mahler-9
If you’re still following along, we are down to the final three Mahler symphonies and because I’ve been tackling them out of order, you’ll know these are my favourites. While I like various bits and pieces of the other symphonies we’ve heard, these three are absolutely some of the greatest orchestral pieces of music ever written and an amazing experience. (Especially if you can hear them live!)

So we turn now to Mahler’s haunting Symphony No 9, the last complete symphony that he ever wrote. If you remember, the Mahler 10 was completed melodically – as in, he wrote down the main tunes – but was never fully orchestrated. The Mahler 9, however, was fully written and scored for orchestra but he died before he could hear it performed. Despite that, it works amazingly well. I’m always staggered that composers could just be so intimately familiar with the sound of different instruments that they could write it down, hearing in their head what it would sound like, and then – lo and behold – it all turns out to work in real life.

In terms of its sound and theme, if you’ve been listening to the other symphonies on this tour, it fits in very well with Symphony No. 10 and Das Lied von der Erde because it is about the same thing – dealing with death, saying farewell to life, etc. But, for my money, the Mahler 9 easily outstrips the other two in terms of raw emotional power. It feels like this is Mahler, knowing he is going to die, looking death in the face and expressing all the emotions that go with it. It feels, in short, like a last symphony. (And given that Dvořák, Bruckner, Schubert and Beethoven all hit nine symphonies and then died, 9th symphonies always seem to have a special flavour to them.)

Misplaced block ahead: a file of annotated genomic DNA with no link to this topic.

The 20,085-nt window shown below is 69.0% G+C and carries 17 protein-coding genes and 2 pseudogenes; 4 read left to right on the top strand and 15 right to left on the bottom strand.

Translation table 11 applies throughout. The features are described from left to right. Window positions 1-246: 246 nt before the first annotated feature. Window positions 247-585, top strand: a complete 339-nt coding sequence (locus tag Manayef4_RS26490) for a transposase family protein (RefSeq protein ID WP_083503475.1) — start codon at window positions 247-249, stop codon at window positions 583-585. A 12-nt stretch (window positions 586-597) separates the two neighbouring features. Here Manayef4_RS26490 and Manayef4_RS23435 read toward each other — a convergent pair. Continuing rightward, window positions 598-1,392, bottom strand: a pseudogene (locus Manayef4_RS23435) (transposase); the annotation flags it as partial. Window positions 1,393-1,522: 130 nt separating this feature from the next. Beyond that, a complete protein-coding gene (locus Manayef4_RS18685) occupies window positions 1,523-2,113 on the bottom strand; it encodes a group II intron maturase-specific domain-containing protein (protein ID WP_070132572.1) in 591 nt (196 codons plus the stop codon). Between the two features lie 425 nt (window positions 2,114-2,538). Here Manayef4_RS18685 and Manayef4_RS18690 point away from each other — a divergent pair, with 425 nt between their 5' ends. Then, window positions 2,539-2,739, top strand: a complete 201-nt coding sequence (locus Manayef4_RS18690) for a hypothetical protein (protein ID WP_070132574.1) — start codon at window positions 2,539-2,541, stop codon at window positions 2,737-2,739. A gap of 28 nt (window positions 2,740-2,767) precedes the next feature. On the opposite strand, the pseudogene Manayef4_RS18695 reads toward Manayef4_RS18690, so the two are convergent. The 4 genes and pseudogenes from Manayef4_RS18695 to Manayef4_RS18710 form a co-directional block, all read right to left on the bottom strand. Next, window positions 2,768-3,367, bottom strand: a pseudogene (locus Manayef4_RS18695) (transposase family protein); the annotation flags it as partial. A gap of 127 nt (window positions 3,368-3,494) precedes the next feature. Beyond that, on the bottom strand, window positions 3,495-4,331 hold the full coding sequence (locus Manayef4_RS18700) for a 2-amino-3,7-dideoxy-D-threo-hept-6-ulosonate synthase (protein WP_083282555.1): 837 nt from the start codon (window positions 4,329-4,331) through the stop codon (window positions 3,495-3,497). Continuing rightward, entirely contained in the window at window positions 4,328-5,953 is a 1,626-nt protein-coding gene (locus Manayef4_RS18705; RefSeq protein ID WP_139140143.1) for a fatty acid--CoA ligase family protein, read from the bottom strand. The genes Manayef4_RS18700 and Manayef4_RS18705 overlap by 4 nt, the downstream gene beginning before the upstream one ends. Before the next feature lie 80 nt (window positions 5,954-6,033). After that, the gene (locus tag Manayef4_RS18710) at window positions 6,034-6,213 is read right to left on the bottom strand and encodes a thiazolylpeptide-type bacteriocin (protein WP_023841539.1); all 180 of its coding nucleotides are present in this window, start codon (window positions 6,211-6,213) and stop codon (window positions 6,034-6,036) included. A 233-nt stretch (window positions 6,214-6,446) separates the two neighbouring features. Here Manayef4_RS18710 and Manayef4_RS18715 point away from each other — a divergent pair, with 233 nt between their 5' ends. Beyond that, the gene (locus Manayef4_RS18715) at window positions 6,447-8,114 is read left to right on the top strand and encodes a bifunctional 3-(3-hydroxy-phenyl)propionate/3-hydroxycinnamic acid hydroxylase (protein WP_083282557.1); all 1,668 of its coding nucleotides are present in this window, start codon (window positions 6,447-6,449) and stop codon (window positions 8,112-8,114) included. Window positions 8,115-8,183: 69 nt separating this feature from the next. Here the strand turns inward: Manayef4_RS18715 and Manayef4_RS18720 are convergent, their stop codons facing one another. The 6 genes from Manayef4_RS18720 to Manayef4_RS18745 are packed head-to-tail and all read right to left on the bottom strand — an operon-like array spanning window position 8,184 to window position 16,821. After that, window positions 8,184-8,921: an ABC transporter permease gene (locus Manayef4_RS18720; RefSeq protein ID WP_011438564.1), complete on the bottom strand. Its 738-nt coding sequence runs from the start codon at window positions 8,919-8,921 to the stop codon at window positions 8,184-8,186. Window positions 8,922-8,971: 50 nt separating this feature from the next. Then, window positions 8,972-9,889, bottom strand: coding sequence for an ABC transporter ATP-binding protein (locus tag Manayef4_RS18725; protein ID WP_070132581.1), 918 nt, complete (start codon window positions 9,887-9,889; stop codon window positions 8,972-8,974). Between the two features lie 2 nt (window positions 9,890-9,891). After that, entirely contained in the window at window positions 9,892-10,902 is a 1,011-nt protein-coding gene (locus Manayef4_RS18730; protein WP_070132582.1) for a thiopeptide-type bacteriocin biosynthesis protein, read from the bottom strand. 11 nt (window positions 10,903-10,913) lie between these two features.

It consists of four movements, but unlike regular symphonies, the first and fourth movements are slow movements (and massive slow movements at that) and the two middle movements are the fast ones. So there’s nothing really resembling the epic fast opening or closing movement that you would get in a Brahms or Beethoven symphony. So why this unusual structure? Well, it really gives him a chance to express philosophical ideas without using words.

Movement I starts out as a gentle farewell to life and turns into a massive life-and-death struggle against mortality. Movement II is an increasingly crazy dance. Movement III is a harsh, chaotic scherzo. Both of these seem to be looking at life and seeing chaos and meaninglessness. And then, finally, Movement IV – one of the most beautiful slow movements ever written – expresses a calm and resignation in the face of death and contains one of the most astonishing musical representations of dying ever composed.

For the recording, I’m showcasing a beautiful performance done by the Sydney Symphony Orchestra (who I am privileged to currently work for), conducted by Vladimir Ashkenazy. I hope you enjoy it. See you soon for Movement I!

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